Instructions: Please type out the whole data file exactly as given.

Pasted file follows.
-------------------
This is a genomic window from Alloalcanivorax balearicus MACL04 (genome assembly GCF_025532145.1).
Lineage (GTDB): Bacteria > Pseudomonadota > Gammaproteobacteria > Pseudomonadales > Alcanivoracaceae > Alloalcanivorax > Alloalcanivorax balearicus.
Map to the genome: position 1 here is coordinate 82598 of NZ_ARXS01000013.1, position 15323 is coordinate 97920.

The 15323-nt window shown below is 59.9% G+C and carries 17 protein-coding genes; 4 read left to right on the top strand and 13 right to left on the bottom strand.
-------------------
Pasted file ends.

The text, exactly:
This is a genomic window from Alloalcanivorax balearicus MACL04 (genome assembly GCF_025532145.1).
Lineage (GTDB): Bacteria > Pseudomonadota > Gammaproteobacteria > Pseudomonadales > Alcanivoracaceae > Alloalcanivorax > Alloalcanivorax balearicus.
Map to the genome: position 1 here is coordinate 82598 of NZ_ARXS01000013.1, position 15323 is coordinate 97920.

The 15323-nt window shown below is 59.9% G+C and carries 17 protein-coding genes; 4 read left to right on the top strand and 13 right to left on the bottom strand.